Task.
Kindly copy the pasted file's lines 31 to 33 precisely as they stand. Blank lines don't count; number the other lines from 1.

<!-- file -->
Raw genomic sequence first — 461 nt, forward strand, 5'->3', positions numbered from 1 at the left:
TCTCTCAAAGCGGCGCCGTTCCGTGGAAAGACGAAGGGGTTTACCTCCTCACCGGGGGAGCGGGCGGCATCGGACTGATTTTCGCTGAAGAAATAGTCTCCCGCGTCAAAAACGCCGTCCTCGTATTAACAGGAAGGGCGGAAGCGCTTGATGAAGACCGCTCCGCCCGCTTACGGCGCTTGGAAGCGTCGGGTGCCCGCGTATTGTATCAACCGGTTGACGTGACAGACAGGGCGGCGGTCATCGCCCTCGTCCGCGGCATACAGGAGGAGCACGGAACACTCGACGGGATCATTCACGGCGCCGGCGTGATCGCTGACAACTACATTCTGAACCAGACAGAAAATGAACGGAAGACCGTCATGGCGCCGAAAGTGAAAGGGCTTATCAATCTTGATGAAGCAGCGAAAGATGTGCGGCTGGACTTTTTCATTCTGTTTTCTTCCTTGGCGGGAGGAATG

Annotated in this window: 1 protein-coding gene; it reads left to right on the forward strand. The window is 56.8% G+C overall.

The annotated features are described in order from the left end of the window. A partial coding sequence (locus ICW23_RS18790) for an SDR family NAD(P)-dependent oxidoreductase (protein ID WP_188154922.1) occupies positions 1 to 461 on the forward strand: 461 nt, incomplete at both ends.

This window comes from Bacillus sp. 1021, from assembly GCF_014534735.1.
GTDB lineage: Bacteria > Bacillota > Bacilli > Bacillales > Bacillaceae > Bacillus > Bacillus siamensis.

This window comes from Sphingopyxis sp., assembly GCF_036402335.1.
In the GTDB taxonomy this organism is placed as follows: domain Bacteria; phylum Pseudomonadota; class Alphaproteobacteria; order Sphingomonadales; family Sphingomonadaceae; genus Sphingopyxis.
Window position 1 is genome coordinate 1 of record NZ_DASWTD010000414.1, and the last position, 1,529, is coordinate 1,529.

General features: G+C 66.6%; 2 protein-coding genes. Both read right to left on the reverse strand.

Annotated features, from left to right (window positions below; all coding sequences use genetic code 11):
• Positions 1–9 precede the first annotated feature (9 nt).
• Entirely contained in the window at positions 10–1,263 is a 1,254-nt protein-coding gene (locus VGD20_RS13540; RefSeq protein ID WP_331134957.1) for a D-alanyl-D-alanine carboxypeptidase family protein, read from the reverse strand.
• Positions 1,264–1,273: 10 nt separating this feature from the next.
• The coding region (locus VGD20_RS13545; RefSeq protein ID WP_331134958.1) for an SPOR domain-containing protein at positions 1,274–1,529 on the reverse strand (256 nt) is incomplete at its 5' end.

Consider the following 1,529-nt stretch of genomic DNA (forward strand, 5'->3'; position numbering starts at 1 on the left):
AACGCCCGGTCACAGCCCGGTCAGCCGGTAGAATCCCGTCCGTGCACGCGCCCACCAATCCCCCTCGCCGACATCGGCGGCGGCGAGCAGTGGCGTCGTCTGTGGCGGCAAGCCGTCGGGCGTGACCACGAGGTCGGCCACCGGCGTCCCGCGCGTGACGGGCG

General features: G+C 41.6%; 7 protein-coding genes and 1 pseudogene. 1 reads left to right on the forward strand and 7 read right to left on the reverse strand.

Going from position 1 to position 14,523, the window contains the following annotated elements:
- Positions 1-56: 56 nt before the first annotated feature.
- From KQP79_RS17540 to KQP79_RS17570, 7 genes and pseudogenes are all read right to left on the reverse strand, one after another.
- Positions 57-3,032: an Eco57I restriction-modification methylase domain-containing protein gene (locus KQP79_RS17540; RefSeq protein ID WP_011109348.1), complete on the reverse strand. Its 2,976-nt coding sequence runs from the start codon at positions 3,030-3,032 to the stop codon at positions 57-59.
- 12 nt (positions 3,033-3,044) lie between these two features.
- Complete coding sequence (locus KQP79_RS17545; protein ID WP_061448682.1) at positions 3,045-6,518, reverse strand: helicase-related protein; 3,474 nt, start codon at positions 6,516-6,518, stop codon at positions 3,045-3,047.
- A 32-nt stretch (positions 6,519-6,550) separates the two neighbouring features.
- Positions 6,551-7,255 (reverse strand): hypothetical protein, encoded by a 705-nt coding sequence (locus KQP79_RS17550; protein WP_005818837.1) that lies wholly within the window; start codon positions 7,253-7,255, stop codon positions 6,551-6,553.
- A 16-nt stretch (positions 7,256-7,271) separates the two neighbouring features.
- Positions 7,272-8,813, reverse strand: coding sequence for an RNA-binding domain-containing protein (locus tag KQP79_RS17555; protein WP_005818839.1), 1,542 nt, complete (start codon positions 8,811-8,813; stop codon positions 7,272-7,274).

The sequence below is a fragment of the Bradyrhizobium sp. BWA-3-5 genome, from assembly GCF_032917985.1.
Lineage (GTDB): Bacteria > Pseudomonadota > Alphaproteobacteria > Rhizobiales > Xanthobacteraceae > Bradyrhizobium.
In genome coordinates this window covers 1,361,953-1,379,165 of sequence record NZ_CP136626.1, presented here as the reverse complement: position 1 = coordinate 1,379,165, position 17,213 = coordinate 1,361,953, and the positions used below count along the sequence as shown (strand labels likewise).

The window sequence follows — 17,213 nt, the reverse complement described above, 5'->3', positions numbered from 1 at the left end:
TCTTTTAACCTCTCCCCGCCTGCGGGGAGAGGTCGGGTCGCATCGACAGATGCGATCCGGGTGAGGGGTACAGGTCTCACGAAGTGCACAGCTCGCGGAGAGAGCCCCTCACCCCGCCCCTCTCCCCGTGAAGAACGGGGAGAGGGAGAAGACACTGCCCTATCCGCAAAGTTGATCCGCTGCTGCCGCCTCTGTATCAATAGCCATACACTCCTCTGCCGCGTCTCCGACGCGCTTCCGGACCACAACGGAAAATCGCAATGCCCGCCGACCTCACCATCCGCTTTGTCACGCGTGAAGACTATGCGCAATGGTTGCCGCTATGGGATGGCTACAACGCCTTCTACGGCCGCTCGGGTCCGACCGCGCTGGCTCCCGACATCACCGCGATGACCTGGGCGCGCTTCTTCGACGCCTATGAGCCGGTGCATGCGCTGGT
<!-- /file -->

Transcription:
In genome coordinates this window covers 1,361,953-1,379,165 of sequence record NZ_CP136626.1, presented here as the reverse complement: position 1 = coordinate 1,379,165, position 17,213 = coordinate 1,361,953, and the positions used below count along the sequence as shown (strand labels likewise).

The window sequence follows — 17,213 nt, the reverse complement described above, 5'->3', positions numbered from 1 at the left end:
TCTTTTAACCTCTCCCCGCCTGCGGGGAGAGGTCGGGTCGCATCGACAGATGCGATCCGGGTGAGGGGTACAGGTCTCACGAAGTGCACAGCTCGCGGAGAGAGCCCCTCACCCCGCCCCTCTCCCCGTGAAGAACGGGGAGAGGGAGAAGACACTGCCCTATCCGCAAAGTTGATCCGCTGCTGCCGCCTCTGTATCAATAGCCATACACTCCTCTGCCGCGTCTCCGACGCGCTTCCGGACCACAACGGAAAATCGCAATGCCCGCCGACCTCACCATCCGCTTTGTCACGCGTGAAGACTATGCGCAATGGTTGCCGCTATGGGATGGCTACAACGCCTTCTACGGCCGCTCGGGTCCGACCGCGCTGGCTCCCGACATCACCGCGATGACCTGGGCGCGCTTCTTCGACGCCTATGAGCCGGTGCATGCGCTGGT